how today’s design talents are crafting the tailoring of tomorrow
In a changing, uncertain, world, can the traditional business suit ever make sense to a millennial? But from Gosha to Demna (and of course Raf) spring/summer 17 saw a range of designers reinterpreting and playing with the codes of masculinity...
gosha rubchinskiy spring/summer 17
Gosha Rubchinskiy's show for spring/summer 17 at Pitti Uomo began with a triptych of boys marching through the Fascist architecture of a Florentine tobacco factory. The first two boys were shirtless, the second had a thick chain around his neck. All three were dressed in dark, subtle suits, and consequently, Instagram broke before our eyes.
Arguably, it wasn't an unexpected move for Gosha to introduce tailoring for Pitti. But in its immediate impact, it felt like a sensational gesture for a Russian designer so entrenched in the sportswear-and-tracksuit aesthetic of post-Soviet youth.
After all, what does streetwear try to do, if not to distance itself from the tailored uniformity of the professional, or his antipode, the school kid? But maybe, in this world of feedback loops, we're nearing the end of our romance with streetwear? Maybe it's become too ubiquitous — too readily reduced to a mannerism instead of a thought. Maybe it's been called something embarrassing like "athleisure" too often.
By no means does a suit simply mark a new maturity in the Gosha muse, or the closing chapter of his bildungsroman. Instead, it is part of the shifted emphasis on suits that has emerged recently, and was definitely consolidated over spring/summer 17 menswear season by some of the designers most authentically tied to youth mentality. With his current degree of influence, Demna Gvasalia's creative direction for both Vetements and Balenciaga are at the forefront of this discussion; arguably most integral is Raf Simons, whose clothes have always been characterized by both tailored shapes and representations of what he calls "the fourth sex" (adolescence). Off-White and J.W. Anderson, too, should be mentioned, and Grace Wales Bonner, whose revolutionary tailored take on black masculinity and identity won her the LVMH prize this year.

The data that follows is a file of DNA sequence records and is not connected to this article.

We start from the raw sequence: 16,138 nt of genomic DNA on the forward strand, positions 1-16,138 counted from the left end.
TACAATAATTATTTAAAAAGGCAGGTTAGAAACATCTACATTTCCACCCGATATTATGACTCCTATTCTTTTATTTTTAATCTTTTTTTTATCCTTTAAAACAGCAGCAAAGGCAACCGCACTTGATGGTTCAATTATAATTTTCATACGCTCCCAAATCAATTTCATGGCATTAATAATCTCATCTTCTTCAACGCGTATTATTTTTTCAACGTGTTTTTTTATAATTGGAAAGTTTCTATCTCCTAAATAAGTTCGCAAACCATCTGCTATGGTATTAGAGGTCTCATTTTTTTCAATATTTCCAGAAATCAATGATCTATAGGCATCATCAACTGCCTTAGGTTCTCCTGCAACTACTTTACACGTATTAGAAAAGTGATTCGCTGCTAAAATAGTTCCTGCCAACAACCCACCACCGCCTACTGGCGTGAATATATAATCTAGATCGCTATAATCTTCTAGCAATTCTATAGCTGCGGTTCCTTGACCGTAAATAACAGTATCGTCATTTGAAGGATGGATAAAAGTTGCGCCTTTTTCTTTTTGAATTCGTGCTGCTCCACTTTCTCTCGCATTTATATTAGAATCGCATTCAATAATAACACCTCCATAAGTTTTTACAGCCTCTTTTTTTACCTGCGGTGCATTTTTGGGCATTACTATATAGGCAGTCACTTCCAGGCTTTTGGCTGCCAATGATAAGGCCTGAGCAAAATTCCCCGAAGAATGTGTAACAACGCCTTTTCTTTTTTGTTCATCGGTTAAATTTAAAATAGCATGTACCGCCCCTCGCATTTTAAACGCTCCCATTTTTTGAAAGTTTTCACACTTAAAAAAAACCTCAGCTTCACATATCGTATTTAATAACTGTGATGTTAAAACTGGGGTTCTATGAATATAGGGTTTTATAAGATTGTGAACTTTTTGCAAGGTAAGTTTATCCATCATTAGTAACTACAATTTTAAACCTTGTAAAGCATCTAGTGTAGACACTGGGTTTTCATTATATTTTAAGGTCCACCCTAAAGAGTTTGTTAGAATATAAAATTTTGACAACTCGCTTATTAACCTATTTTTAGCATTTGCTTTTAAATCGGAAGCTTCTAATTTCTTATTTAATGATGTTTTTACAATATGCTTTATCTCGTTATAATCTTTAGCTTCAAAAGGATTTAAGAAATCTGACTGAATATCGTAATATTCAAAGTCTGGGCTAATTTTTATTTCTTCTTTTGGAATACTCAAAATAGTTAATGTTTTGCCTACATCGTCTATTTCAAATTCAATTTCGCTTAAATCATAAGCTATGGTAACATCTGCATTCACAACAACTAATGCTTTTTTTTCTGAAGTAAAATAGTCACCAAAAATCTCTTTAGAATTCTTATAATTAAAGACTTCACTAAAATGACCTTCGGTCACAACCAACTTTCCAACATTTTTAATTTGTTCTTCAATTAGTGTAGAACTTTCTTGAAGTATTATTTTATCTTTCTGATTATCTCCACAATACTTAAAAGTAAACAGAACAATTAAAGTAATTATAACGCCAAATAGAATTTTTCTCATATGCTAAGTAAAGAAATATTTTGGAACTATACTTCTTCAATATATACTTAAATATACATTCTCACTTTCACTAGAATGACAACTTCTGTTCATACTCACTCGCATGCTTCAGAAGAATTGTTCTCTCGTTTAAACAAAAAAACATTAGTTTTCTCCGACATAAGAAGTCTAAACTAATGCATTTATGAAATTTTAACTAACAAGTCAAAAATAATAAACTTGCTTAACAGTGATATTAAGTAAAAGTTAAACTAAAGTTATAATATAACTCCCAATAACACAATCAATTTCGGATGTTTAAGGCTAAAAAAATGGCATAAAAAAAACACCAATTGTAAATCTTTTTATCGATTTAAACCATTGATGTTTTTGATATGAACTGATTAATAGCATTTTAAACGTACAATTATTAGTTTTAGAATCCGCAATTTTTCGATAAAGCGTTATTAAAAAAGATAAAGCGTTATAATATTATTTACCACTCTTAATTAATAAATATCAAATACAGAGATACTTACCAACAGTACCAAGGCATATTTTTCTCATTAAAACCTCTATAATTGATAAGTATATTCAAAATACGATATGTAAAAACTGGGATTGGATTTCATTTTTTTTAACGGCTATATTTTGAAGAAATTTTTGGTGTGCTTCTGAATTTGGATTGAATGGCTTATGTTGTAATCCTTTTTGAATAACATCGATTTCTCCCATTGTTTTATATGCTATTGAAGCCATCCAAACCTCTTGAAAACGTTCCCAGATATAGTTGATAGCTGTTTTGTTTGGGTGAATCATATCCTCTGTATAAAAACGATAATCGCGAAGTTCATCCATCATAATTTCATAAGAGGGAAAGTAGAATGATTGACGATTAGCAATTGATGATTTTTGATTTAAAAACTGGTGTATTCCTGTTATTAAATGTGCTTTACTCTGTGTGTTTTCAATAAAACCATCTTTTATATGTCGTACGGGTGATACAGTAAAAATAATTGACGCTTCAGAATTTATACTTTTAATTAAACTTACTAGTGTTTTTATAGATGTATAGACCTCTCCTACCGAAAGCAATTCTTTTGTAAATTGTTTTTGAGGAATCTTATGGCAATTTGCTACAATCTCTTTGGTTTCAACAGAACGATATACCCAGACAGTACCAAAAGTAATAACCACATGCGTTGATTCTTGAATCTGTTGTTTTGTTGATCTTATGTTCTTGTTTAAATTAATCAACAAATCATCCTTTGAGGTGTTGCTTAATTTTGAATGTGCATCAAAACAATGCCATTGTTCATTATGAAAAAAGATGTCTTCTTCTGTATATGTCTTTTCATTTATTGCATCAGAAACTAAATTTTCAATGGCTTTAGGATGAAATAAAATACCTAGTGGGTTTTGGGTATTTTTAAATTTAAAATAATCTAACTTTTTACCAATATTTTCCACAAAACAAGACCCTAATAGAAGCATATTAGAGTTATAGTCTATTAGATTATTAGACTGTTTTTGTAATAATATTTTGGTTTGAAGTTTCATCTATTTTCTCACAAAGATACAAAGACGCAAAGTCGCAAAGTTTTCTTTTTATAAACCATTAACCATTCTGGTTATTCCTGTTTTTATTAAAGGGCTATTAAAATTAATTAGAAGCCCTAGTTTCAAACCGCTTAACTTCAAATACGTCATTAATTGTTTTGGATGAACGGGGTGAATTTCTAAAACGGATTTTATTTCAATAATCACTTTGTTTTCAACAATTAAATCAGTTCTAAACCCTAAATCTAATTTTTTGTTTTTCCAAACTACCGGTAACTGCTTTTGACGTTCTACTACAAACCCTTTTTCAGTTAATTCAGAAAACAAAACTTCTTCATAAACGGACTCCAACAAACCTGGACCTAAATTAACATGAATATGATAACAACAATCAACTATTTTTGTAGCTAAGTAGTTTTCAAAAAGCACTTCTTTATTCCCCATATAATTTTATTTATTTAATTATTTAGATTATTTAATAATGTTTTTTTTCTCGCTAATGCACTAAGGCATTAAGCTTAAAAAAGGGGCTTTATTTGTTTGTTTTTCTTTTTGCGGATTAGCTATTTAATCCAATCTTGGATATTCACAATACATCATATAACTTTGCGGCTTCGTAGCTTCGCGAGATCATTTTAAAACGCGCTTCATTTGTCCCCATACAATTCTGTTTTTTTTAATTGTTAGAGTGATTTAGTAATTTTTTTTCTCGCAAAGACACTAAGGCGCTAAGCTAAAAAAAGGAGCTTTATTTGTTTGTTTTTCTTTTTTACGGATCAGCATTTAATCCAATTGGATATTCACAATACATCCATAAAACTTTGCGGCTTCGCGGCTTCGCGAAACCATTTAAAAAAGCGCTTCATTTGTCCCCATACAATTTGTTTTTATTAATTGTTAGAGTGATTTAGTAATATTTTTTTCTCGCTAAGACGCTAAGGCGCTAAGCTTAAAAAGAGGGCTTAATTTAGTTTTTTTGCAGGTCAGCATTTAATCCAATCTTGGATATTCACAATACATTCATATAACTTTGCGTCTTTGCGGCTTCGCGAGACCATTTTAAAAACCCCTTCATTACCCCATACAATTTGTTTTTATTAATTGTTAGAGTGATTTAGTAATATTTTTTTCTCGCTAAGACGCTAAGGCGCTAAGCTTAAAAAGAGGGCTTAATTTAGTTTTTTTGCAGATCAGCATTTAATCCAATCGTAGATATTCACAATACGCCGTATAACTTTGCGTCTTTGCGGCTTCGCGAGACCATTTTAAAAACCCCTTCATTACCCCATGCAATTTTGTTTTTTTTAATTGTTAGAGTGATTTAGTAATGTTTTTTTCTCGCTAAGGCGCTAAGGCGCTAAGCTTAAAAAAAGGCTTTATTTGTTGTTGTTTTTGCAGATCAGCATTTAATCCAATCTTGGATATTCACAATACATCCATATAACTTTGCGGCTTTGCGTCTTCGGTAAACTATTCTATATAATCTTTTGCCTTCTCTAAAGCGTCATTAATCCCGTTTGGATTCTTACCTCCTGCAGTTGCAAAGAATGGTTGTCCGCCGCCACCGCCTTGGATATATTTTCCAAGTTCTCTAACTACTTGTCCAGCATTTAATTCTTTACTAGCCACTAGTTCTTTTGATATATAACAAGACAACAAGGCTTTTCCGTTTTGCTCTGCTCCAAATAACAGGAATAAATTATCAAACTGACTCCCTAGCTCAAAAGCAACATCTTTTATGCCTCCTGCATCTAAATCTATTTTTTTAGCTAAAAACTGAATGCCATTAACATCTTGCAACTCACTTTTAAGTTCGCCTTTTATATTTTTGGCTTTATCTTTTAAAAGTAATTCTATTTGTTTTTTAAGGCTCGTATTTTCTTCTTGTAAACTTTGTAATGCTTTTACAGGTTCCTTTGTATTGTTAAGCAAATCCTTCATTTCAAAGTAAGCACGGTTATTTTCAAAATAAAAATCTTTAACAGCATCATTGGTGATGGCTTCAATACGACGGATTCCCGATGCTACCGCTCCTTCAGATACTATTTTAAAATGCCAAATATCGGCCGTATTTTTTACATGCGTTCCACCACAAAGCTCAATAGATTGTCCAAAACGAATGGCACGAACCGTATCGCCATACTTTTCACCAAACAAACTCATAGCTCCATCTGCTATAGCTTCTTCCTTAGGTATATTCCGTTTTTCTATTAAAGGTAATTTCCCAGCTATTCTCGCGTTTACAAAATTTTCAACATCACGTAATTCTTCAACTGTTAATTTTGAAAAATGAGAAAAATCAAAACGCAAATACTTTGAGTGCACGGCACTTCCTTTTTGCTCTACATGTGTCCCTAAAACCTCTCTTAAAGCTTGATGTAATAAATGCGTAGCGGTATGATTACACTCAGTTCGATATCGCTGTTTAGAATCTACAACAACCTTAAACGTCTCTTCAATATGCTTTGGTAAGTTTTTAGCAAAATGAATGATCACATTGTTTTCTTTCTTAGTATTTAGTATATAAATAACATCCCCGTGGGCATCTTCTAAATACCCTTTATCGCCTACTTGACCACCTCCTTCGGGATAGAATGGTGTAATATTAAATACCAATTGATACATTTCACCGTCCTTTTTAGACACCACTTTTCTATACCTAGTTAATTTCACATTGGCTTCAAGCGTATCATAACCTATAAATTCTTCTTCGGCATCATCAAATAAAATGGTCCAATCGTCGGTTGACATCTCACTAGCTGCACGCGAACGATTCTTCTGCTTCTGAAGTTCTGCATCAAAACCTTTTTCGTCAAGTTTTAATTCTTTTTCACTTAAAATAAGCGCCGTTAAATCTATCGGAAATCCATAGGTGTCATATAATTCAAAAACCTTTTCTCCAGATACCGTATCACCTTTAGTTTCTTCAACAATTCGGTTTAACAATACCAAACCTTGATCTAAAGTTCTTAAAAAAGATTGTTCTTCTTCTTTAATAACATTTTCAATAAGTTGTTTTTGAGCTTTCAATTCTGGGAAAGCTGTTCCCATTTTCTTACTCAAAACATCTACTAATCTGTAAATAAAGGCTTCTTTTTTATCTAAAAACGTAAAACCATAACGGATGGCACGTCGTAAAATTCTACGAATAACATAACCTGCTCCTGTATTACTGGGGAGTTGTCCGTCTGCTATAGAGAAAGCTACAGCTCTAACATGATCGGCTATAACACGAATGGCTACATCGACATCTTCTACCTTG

Charles Jeffrey's LOVERBOY label, like Grace's, emerged through Fashion East and MAN to establish a club kid aesthetic focusing on perversions of tailoring in order to challenge traditional expectations of the male body. He drapes, gathers, and tortures the clothes with a flamboyant echo of the New Romantics.
In its purist form, the modern lounge suit (aka the business suit) is built on codes of homogeneity, heterosexuality, masculinity, formality, and social status. And so, any changes to its basic silhouette invites analysis — this is, after all, how men used to express their idiosyncrasies in the early 20th century: through tiny customizations of their suits by their tailors, be it a pocket, a lapel, the corners of shirt collar. As for spring/summer 17, the careful distortions of the suit each somewhat served to show the millennial male's awkward relationship to the aforementioned traditional identities. In Florence, Gosha's suits were ill-fitting, baggy, and off-kilter, as were Vetements' disordered renditions during couture week. In capturing the mood of a generation, they made good reflections of our lack of stability and security, and our general sense of unease and imperfection. The implosion of the economy and the explosion of the liberal internet age together have distanced Gen Z from traditional notions of the adult male epitomized by the traditional suit.